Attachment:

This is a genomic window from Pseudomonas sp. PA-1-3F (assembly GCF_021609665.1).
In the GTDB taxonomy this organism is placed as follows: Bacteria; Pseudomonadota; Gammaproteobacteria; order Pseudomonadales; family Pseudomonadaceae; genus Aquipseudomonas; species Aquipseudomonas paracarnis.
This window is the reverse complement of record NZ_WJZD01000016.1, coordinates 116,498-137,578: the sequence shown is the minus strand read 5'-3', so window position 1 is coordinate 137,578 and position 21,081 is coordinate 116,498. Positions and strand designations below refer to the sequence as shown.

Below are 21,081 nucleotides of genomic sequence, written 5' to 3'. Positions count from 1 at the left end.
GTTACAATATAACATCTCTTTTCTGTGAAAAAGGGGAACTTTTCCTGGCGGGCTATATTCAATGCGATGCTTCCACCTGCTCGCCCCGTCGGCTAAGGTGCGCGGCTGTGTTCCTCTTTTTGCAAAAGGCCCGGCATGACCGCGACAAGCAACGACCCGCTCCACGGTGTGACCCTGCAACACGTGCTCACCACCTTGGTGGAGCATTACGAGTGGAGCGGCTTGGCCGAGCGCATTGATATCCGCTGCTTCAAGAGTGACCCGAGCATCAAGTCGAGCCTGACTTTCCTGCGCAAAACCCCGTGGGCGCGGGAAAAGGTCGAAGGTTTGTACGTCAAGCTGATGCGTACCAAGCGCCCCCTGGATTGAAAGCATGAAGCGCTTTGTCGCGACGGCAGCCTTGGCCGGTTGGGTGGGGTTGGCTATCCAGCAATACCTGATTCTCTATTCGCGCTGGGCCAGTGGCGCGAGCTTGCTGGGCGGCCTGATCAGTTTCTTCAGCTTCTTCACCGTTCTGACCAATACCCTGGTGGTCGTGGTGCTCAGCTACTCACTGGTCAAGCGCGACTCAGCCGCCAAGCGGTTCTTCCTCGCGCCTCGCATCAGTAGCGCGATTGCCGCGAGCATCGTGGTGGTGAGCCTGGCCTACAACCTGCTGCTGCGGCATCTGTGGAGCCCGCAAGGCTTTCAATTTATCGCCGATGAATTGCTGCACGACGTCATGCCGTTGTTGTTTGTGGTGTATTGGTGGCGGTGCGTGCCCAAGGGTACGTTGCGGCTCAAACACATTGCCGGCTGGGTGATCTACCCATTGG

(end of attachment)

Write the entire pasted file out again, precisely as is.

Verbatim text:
This is a genomic window from Pseudomonas sp. PA-1-3F (assembly GCF_021609665.1).
In the GTDB taxonomy this organism is placed as follows: Bacteria; Pseudomonadota; Gammaproteobacteria; order Pseudomonadales; family Pseudomonadaceae; genus Aquipseudomonas; species Aquipseudomonas paracarnis.
This window is the reverse complement of record NZ_WJZD01000016.1, coordinates 116,498-137,578: the sequence shown is the minus strand read 5'-3', so window position 1 is coordinate 137,578 and position 21,081 is coordinate 116,498. Positions and strand designations below refer to the sequence as shown.

Below are 21,081 nucleotides of genomic sequence, written 5' to 3'. Positions count from 1 at the left end.
GTTACAATATAACATCTCTTTTCTGTGAAAAAGGGGAACTTTTCCTGGCGGGCTATATTCAATGCGATGCTTCCACCTGCTCGCCCCGTCGGCTAAGGTGCGCGGCTGTGTTCCTCTTTTTGCAAAAGGCCCGGCATGACCGCGACAAGCAACGACCCGCTCCACGGTGTGACCCTGCAACACGTGCTCACCACCTTGGTGGAGCATTACGAGTGGAGCGGCTTGGCCGAGCGCATTGATATCCGCTGCTTCAAGAGTGACCCGAGCATCAAGTCGAGCCTGACTTTCCTGCGCAAAACCCCGTGGGCGCGGGAAAAGGTCGAAGGTTTGTACGTCAAGCTGATGCGTACCAAGCGCCCCCTGGATTGAAAGCATGAAGCGCTTTGTCGCGACGGCAGCCTTGGCCGGTTGGGTGGGGTTGGCTATCCAGCAATACCTGATTCTCTATTCGCGCTGGGCCAGTGGCGCGAGCTTGCTGGGCGGCCTGATCAGTTTCTTCAGCTTCTTCACCGTTCTGACCAATACCCTGGTGGTCGTGGTGCTCAGCTACTCACTGGTCAAGCGCGACTCAGCCGCCAAGCGGTTCTTCCTCGCGCCTCGCATCAGTAGCGCGATTGCCGCGAGCATCGTGGTGGTGAGCCTGGCCTACAACCTGCTGCTGCGGCATCTGTGGAGCCCGCAAGGCTTTCAATTTATCGCCGATGAATTGCTGCACGACGTCATGCCGTTGTTGTTTGTGGTGTATTGGTGGCGGTGCGTGCCCAAGGGTACGTTGCGGCTCAAACACATTGCCGGCTGGGTGATCTACCCATTGG